A vital truth to understand about flow is that it is trainable. You can learn to achieve flow at will, which is encouraging and motivating.
Flow has triggers that catalyze getting in the zone. The idea is to design your life with as many of these triggers as possible until they are automatic.
The main idea with flow triggers is that they drive attention into the present moment. Some triggers even cause the release of dopamine and norepinephrine (which drive attention).
Below, and in the following blog, I will outline 12 different triggers for flow that you can immediately begin to employ to access flow states on demand.
Flow Trigger 1 – Curiosity, Passion, and Purpose
If flow follows focus, then interest and curiosity will naturally trigger flow.
When I was growing up and struggling with ADD, I could name well over 200 Major League Baseball players. I knew interesting facts about the teams, and could imitate the batting stances of most of the leagues stars.
But, I couldn’t remember or focus on anything else.
What I was interested in, I could get completely lost in; without interest, I struggled. My story illustrates how having an interest in a goal or hobby is critical to experiencing the transformational effects of flow.
Want to trigger flow? Find passion, purpose, and curiosity in what you are doing.
Flow Trigger 2 – Clear Goals
If you have a chosen path that interests you and you have a lot of passion for, it will be marginalized if you don’t direct it toward the achievement of your goals.
An airplane loaded with passengers leaves the terminal with a flight plan. If it didn’t, it would take off, fly, then run out of fuel and crash.
This analogy demonstrates the results you will experience when there’s passion and interest without a destination or plan. Eventually, you will run out of fuel and quit.
It is empirically proven through numerous studies that those with goals outperform those who do not have goals.
If you wish to achieve a high-flow lifestyle, clear goals must be in your arsenal.
A person lacking clarity in the moment, wondering what to do, will not achieve flow but rather, will slip back into mind-numbing distractions to relieve the stress.
Flow Trigger 3 – Challenge/Skill Ratio
The ratio of the challenge at hand to your skill level is a crucial concept you must understand in order to learn how to achieve flow.
If you have a growth mindset, you will accept challenges. As you struggle through challenge, you gain mastery. This is a virtuous cycle of learning new things, struggling to integrate that learning, practice, and growing a skill.
If you are at a point where the challenge is far greater than your skill, you will become anxious. If the challenge is too easy, boredom will set in.
When you’re in a game situation or starting a work task and the skill you bring is in close proximity to the level of challenge, this can catalyze a period of flow.
Skill and knowledge are prerequisites of flow.
As you can see so far, flow triggers build on each other. Curiosity and passion drive a person through the challenge/skill ratio until they have developed the expertise to achieve the ratio of balance that allows them to get in the zone.
Flow Trigger 4 – Complete Concentration
Focusing on the task at hand without interruptions or distractions is a major flow trigger. Focus cannot be achieved if you do not have the passion and curiosity, along with the expertise.
To attain complete concentration, your schedule and work environment must be designed for focus. You will need to restrict others’ access to you for a defined period of time to allow yourself to focus on one thing.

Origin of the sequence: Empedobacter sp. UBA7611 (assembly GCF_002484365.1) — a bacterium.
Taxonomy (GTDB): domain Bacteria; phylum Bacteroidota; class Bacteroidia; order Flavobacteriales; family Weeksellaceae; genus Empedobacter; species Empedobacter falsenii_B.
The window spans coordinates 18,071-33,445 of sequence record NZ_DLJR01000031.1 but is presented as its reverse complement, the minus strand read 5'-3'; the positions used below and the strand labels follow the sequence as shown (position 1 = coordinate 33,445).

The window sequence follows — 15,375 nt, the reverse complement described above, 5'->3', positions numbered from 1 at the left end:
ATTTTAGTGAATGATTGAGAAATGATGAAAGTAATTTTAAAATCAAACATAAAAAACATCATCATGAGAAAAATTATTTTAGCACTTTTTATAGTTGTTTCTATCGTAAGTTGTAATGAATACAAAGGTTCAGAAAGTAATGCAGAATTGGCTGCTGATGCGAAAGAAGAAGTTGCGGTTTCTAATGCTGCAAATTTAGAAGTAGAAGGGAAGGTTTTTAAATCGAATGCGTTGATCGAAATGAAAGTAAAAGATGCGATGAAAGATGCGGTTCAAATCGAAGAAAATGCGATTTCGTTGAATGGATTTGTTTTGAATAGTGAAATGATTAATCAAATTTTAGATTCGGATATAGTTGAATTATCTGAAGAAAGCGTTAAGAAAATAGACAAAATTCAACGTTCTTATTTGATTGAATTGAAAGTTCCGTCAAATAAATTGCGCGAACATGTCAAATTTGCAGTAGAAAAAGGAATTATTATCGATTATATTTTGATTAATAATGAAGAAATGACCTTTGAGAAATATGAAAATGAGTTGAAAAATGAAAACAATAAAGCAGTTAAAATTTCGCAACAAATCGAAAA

Remove anything from your work space that could distract you from the one thing you want to invest time in.
Don’t get discouraged if this isn’t easy at first. Focusing your attention on one thing for an extended period of time will take practice.
Think about any habits you could change to facilitate focus, then practice! The longer you focus, the more and the better you will be able to focus in the future.
Flow Trigger 5 – Autonomy
The ability to spend time on what you want to do, rather than a task handed to you by someone you report to or that’s forced upon you by circumstances, will trigger flow.
It stands to reason that if you have the autonomy to choose, you will choose that which is interesting and enjoyable for you.
You will have to complete tasks that you dislike doing such as expense reports or following up on emails, however, when you’re empowered with a choice, getting in the zone is likely. This is provided you have the habits and environment to capitalize on the opportunity.
Flow Trigger 6 – Immediate Feedback
Getting into flow is an enjoyable experience that provides incentives for developing skills and personal growth. Being in flow motivates you to pursue challenging activities, in order to maintain flow, you have to set a higher standard as your skills progress.
Flow enables you to live up to your individual potential.
When you actively search for challenging situations that stretch your skills, you will develop even more skills. Immediate feedback is a necessary aspect of this process.
To improve your skills, you need feedback on the level of your skills as often as possible in order to make adjustments until your skills improve.
Feedback comes in the form of a partner with clear goals; clear goals tell you what you’re doing and immediate feedback tells you how to do it better.
If you know how to improve performance in real time, the mind doesn’t wander off in search of clues for betterment.
Alright… that’s enough for this week! Start with any one of these six flow triggers to find ways to activate flow state in your daily routine.
Check in next week for flow triggers 7-12!